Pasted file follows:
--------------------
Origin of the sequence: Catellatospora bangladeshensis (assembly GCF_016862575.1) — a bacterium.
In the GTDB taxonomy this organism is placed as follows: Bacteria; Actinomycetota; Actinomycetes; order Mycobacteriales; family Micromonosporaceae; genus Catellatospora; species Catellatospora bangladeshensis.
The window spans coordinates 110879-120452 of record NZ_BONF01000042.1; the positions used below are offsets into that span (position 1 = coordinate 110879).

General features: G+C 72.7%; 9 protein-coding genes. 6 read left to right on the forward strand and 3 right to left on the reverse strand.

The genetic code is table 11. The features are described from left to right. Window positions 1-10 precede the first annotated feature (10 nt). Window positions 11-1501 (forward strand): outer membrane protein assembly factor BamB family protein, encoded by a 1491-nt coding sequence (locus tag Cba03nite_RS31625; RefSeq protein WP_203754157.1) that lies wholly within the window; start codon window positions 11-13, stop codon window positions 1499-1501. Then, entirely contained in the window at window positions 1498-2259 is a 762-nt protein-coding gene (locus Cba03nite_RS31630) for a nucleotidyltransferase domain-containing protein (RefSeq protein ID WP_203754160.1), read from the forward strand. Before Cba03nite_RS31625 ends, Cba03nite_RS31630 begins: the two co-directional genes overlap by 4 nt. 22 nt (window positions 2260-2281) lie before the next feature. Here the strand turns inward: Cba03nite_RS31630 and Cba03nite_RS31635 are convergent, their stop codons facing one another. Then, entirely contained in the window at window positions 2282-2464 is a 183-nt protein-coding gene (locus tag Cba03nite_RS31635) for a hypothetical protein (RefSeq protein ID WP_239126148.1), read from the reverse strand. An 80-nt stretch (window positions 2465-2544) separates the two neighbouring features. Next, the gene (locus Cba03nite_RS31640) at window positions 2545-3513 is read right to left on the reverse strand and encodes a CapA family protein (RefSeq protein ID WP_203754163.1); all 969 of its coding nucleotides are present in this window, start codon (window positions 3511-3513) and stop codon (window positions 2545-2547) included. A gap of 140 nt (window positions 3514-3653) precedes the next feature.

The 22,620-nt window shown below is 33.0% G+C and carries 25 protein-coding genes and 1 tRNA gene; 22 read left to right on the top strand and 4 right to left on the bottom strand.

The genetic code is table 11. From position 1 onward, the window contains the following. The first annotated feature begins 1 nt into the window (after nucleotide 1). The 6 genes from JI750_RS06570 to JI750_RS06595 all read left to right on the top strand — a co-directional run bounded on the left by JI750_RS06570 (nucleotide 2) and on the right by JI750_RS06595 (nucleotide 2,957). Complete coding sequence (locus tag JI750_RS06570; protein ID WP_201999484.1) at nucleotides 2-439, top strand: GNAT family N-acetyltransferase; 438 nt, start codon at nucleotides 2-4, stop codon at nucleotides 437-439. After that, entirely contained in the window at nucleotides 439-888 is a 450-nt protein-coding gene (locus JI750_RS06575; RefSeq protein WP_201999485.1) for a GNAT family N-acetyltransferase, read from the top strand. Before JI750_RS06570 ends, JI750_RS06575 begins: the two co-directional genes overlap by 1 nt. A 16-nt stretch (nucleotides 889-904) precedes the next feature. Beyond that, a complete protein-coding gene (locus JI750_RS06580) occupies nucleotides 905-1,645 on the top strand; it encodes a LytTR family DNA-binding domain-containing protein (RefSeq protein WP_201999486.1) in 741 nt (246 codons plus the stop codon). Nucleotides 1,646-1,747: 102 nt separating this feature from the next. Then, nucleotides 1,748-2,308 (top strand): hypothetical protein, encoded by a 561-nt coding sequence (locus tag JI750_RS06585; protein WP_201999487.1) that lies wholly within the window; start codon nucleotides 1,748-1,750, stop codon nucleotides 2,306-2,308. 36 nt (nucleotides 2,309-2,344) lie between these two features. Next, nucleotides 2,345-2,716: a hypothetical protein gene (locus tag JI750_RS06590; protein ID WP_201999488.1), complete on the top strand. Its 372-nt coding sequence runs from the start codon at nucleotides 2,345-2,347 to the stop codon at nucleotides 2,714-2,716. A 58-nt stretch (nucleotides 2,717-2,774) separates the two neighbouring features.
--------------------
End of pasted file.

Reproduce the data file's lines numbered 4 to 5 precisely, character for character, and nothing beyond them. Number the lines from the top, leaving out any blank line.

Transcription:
General features: G+C 72.7%; 9 protein-coding genes. 6 read left to right on the forward strand and 3 right to left on the reverse strand.

The genetic code is table 11. The features are described from left to right. Window positions 1-10 precede the first annotated feature (10 nt). Window positions 11-1501 (forward strand): outer membrane protein assembly factor BamB family protein, encoded by a 1491-nt coding sequence (locus tag Cba03nite_RS31625; RefSeq protein WP_203754157.1) that lies wholly within the window; start codon window positions 11-13, stop codon window positions 1499-1501. Then, entirely contained in the window at window positions 1498-2259 is a 762-nt protein-coding gene (locus Cba03nite_RS31630) for a nucleotidyltransferase domain-containing protein (RefSeq protein ID WP_203754160.1), read from the forward strand. Before Cba03nite_RS31625 ends, Cba03nite_RS31630 begins: the two co-directional genes overlap by 4 nt. 22 nt (window positions 2260-2281) lie before the next feature. Here the strand turns inward: Cba03nite_RS31630 and Cba03nite_RS31635 are convergent, their stop codons facing one another. Then, entirely contained in the window at window positions 2282-2464 is a 183-nt protein-coding gene (locus tag Cba03nite_RS31635) for a hypothetical protein (RefSeq protein ID WP_239126148.1), read from the reverse strand. An 80-nt stretch (window positions 2465-2544) separates the two neighbouring features. Next, the gene (locus Cba03nite_RS31640) at window positions 2545-3513 is read right to left on the reverse strand and encodes a CapA family protein (RefSeq protein ID WP_203754163.1); all 969 of its coding nucleotides are present in this window, start codon (window positions 3511-3513) and stop codon (window positions 2545-2547) included. A gap of 140 nt (window positions 3514-3653) precedes the next feature.